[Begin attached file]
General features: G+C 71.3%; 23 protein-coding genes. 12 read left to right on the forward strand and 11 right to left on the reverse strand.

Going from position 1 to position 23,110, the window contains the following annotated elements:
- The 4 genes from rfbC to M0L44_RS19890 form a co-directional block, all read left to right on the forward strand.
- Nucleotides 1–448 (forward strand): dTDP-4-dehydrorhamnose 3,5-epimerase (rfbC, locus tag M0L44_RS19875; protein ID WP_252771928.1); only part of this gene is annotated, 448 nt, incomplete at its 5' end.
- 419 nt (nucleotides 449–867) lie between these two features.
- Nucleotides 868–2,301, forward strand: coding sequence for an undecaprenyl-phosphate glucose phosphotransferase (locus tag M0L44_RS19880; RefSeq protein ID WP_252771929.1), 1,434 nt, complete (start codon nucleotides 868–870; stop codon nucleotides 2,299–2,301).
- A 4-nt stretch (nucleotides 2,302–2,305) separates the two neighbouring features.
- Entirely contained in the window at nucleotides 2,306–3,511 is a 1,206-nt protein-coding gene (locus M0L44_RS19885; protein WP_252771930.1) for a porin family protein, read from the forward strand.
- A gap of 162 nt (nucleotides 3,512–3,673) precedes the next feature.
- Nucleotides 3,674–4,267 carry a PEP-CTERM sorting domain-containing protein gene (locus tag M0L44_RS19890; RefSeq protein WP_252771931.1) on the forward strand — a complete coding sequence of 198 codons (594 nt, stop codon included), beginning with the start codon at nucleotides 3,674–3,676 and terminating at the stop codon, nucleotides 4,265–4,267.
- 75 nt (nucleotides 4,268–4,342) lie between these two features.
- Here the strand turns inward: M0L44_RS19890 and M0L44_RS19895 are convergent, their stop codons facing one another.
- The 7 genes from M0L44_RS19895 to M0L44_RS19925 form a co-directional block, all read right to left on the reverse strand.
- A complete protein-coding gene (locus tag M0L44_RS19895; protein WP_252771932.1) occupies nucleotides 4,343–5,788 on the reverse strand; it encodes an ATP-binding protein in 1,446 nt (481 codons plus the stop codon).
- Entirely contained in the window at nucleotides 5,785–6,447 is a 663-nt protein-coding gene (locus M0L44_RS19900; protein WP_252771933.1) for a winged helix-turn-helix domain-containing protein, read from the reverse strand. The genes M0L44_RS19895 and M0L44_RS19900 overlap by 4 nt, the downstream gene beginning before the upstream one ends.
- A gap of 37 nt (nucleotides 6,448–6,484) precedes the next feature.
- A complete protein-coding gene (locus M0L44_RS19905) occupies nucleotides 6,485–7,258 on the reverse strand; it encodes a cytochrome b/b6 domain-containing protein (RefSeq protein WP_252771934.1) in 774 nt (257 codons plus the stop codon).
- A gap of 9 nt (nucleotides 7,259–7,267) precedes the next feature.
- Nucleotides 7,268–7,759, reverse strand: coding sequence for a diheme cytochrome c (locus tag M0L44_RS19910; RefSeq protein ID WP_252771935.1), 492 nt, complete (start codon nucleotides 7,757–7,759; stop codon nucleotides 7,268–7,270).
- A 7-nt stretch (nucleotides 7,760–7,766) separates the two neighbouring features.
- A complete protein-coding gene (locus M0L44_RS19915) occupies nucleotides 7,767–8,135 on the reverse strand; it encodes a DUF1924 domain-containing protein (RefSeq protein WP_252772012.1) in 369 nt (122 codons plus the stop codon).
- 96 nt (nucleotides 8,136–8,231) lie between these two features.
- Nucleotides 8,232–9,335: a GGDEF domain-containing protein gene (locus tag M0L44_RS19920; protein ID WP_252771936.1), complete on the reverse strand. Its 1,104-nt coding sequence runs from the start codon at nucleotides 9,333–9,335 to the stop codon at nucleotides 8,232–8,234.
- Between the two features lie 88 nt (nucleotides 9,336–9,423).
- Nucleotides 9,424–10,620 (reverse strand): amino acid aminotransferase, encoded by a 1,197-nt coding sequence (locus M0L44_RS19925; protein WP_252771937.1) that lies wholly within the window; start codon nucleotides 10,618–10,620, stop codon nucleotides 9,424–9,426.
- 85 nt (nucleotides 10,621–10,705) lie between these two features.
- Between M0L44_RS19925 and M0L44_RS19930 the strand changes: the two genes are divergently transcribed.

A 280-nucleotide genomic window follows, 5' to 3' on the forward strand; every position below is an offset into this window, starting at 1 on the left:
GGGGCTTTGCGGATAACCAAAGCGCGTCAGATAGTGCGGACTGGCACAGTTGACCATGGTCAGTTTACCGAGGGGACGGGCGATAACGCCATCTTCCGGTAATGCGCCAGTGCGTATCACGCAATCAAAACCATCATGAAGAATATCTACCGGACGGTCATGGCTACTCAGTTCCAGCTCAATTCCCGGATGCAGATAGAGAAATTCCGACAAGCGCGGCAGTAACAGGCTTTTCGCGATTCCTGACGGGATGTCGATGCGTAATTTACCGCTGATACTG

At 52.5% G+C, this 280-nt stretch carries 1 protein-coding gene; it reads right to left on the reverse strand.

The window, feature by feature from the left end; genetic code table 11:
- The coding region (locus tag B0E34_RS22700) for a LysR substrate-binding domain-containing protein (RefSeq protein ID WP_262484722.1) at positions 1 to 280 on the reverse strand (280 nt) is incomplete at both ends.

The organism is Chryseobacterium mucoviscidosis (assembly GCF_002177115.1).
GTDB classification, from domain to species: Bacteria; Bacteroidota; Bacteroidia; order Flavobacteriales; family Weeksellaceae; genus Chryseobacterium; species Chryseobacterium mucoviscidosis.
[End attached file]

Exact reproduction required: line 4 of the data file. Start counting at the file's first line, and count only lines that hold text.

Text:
- Nucleotides 1–448 (forward strand): dTDP-4-dehydrorhamnose 3,5-epimerase (rfbC, locus tag M0L44_RS19875; protein ID WP_252771928.1); only part of this gene is annotated, 448 nt, incomplete at its 5' end.